Current eighth grade students will get an introduction to being a high schooler this Thursday. Brian Crook is the Asst. Principal at Madras High School…
Transportation is being provided from Warm Springs – a bus will depart the K-8 Academy at 5:00.
SALEM, Ore. (AP) — Pfizer has agreed to a $975,000 settlement with Oregon’s attorney general after an investigation found the pharmaceutical giant misled consumers with deceptive coupons. The company promised consumers would “pay no more” than a certain amount of money for a given drug. But customers who used the coupons found they were paying much more. The Oregon Department of Justice found that 371 people paid $40,000 more than the amount promised by the coupons. Oregon Attorney General Ellen Rosenblum said $620,000 of the settlement will go to two local nonprofits that help those without insurance afford health care. The rest will go to the Department of Justice and be used to refund consumers who used the misleading coupons.
The Warm Springs Area Chamber of Commerce is holding a first annual gathering to share the plans the current board of directors has to meet its goals and to open the enrollment for all businesses that want to be associates of the Chamber. The Chamber’s mission is to promote the progress, growth, well-being and improvement of the business, professional and civic community in Warm Springs. The Chamber hopes to accomplish this is by offering help with marketing, advertising, promoting healthy business regulations, other business services for current and potential business owners, and working with tribal, local, state and federal leaders to ensure success. The gathering is March 26th, 6-9pm at the Community Center. Applications will be available for those who are interested in becoming members.
PORTLAND, Oregon – The shortest month of the year delivered record-breaking snowfall across the state, dramatically improving Oregon’s summer water supply outlook. The Natural Resources Conservation Service has released its March water supply outlook report, and the news for the snowpack and projected streamflow points to an adequate water supply for many areas of the state. The NRCS cautions that the next few weeks will ultimately determine the water supply picture for spring and summer. The report states that drought concerns were not entirely eliminated, however. Extreme drought status has dropped across the state, but over 60 percent of Oregon remains in a moderate to severe drought. Because of abundant mountain snowpack on March 1, the NRCS expects spring and summer streamflow to be near to well above normal in most parts of the state. The highest streamflow forecasts are in Eastern Oregon. There are a few areas where the streamflow forecasts remain below normal. They are in parts of the Deschutes River Basin and the Mount Hood Region, where they stood at a projected 80 to 95 percent of normal on March 1.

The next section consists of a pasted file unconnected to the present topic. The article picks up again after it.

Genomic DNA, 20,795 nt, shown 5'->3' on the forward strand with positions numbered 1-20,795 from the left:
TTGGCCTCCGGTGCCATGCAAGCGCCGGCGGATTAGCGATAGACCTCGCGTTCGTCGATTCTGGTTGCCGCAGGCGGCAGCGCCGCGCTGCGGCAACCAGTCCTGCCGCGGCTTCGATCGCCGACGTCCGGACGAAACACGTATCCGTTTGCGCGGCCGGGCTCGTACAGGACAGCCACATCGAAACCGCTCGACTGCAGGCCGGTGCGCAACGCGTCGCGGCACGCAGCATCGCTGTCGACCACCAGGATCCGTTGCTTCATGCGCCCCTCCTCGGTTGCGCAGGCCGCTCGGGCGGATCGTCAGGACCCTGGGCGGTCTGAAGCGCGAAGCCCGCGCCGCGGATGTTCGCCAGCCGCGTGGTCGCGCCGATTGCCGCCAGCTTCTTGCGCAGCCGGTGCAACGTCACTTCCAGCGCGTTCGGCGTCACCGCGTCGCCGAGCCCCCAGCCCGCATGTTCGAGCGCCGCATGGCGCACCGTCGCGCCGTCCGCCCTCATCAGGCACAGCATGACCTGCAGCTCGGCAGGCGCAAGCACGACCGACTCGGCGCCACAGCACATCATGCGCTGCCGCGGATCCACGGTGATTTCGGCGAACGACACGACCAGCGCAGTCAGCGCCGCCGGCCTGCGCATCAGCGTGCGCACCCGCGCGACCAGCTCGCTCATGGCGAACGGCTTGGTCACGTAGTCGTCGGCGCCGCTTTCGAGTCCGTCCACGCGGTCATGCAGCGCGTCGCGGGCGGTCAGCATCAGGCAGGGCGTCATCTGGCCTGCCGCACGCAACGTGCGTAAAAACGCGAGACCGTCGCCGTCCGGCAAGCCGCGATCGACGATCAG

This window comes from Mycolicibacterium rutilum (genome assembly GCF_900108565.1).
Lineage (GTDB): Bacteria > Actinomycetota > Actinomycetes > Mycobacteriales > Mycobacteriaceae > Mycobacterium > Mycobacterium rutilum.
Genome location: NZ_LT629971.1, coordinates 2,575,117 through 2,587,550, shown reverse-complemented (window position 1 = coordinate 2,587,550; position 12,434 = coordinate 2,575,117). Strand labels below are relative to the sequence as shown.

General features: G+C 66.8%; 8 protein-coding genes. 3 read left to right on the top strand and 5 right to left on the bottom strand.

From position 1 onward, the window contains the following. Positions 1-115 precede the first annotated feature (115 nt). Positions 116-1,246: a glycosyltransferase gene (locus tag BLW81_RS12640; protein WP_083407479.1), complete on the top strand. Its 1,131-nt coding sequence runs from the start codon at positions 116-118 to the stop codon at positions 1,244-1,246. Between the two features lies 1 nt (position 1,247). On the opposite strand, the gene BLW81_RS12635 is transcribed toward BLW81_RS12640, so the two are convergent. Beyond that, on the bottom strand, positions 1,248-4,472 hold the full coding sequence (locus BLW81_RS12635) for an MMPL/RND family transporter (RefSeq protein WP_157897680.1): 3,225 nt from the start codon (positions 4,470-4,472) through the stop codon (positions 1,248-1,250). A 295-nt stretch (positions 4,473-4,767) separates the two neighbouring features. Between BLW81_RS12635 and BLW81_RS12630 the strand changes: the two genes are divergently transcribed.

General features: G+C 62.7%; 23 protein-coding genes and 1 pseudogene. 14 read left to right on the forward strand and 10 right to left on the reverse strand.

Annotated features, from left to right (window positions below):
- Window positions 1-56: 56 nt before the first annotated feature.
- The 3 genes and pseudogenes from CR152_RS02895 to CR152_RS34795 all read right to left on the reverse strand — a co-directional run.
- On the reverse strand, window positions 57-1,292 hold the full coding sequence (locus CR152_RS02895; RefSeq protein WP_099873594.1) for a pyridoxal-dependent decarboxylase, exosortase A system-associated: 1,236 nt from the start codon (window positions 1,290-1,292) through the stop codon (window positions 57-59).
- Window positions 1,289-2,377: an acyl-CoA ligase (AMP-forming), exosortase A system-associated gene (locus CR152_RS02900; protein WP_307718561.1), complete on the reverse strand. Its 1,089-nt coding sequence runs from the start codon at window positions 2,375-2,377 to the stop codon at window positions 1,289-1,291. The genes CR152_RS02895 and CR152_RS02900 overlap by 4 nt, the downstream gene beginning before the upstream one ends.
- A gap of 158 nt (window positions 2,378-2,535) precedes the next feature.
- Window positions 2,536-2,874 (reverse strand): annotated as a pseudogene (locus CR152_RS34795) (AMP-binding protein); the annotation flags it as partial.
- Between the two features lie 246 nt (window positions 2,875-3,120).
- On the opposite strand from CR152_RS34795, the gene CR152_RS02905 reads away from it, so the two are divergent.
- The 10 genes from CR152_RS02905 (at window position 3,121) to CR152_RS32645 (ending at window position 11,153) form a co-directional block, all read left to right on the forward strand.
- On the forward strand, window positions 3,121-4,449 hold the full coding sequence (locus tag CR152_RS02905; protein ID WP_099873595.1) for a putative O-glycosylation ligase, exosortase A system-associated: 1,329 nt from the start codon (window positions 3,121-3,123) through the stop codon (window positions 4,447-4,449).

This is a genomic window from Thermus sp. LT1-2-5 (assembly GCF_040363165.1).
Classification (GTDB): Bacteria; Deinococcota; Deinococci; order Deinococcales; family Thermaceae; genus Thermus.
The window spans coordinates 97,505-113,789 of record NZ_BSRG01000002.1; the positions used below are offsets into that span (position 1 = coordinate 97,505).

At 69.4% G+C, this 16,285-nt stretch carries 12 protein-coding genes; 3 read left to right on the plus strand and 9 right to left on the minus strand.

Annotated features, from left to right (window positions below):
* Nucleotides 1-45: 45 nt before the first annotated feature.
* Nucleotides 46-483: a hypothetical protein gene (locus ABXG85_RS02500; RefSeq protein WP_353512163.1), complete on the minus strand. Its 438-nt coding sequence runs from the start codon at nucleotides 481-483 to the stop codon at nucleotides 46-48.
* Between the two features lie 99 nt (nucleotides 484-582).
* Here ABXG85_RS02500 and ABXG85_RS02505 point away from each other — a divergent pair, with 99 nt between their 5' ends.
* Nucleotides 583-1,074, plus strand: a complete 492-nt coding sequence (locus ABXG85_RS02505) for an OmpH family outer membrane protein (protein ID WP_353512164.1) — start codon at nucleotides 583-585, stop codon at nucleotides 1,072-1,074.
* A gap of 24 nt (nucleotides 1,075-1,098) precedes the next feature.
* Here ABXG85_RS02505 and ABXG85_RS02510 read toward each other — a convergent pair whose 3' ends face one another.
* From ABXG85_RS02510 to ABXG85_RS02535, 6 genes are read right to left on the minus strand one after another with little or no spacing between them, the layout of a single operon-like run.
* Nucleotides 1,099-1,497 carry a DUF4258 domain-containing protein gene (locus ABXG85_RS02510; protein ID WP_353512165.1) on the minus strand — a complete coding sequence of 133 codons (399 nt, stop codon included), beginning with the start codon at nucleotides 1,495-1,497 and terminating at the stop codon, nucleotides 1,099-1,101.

Washington State University is providing an opportunity for native youth to learn about college. The Native Youth Exploring Higher Education summer camp is held in July in Pullman, Washington. It is a summer camp for Native American high school students who will be in grades nine or ten in the fall. Participants stay in the residence halls at WSU, attend hands-on workshops on a variety of majors and hear from Native students and tribal professionals on the benefits and possibilities of pursuing higher education. It’s free and registrations are being accepted until June 15th online at native.wsu.edu/nyehe.
The Four Columbia River Tribes have extended the Commercial Gillnet Fishery for the Bonneville Pool through 6pm on March 20th. If you would like to get fisheries announcements via text message, send a text to the number 555-888 with “critfc” in the body of the text.